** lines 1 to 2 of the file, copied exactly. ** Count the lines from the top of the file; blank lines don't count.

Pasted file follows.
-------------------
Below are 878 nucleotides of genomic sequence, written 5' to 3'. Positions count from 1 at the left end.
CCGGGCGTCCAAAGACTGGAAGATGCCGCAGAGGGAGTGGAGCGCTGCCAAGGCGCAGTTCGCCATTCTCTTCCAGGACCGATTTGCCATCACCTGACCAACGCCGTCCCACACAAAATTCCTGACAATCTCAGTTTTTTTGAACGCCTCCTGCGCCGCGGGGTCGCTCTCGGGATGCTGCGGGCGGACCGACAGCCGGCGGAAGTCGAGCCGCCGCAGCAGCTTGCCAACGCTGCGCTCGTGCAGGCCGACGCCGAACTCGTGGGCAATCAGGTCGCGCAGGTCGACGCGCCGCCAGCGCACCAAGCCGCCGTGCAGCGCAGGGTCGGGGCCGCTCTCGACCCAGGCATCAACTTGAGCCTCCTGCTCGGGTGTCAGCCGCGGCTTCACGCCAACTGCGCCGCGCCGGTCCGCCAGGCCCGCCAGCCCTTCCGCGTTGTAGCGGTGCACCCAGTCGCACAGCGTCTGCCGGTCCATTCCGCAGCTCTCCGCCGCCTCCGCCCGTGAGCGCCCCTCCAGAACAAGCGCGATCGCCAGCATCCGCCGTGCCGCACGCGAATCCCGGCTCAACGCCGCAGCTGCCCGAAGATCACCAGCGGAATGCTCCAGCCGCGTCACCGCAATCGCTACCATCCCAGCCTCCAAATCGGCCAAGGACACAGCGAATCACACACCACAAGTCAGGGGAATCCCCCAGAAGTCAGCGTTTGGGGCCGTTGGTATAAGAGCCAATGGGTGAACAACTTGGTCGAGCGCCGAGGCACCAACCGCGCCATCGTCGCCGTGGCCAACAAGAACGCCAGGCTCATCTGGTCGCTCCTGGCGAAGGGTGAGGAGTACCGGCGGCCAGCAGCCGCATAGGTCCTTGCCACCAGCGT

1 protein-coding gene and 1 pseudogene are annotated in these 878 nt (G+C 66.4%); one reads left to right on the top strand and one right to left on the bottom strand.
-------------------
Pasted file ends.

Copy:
Below are 878 nucleotides of genomic sequence, written 5' to 3'. Positions count from 1 at the left end.
CCGGGCGTCCAAAGACTGGAAGATGCCGCAGAGGGAGTGGAGCGCTGCCAAGGCGCAGTTCGCCATTCTCTTCCAGGACCGATTTGCCATCACCTGACCAACGCCGTCCCACACAAAATTCCTGACAATCTCAGTTTTTTTGAACGCCTCCTGCGCCGCGGGGTCGCTCTCGGGATGCTGCGGGCGGACCGACAGCCGGCGGAAGTCGAGCCGCCGCAGCAGCTTGCCAACGCTGCGCTCGTGCAGGCCGACGCCGAACTCGTGGGCAATCAGGTCGCGCAGGTCGACGCGCCGCCAGCGCACCAAGCCGCCGTGCAGCGCAGGGTCGGGGCCGCTCTCGACCCAGGCATCAACTTGAGCCTCCTGCTCGGGTGTCAGCCGCGGCTTCACGCCAACTGCGCCGCGCCGGTCCGCCAGGCCCGCCAGCCCTTCCGCGTTGTAGCGGTGCACCCAGTCGCACAGCGTCTGCCGGTCCATTCCGCAGCTCTCCGCCGCCTCCGCCCGTGAGCGCCCCTCCAGAACAAGCGCGATCGCCAGCATCCGCCGTGCCGCACGCGAATCCCGGCTCAACGCCGCAGCTGCCCGAAGATCACCAGCGGAATGCTCCAGCCGCGTCACCGCAATCGCTACCATCCCAGCCTCCAAATCGGCCAAGGACACAGCGAATCACACACCACAAGTCAGGGGAATCCCCCAGAAGTCAGCGTTTGGGGCCGTTGGTATAAGAGCCAATGGGTGAACAACTTGGTCGAGCGCCGAGGCACCAACCGCGCCATCGTCGCCGTGGCCAACAAGAACGCCAGGCTCATCTGGTCGCTCCTGGCGAAGGGTGAGGAGTACCGGCGGCCAGCAGCCGCATAGGTCCTTGCCACCAGCGT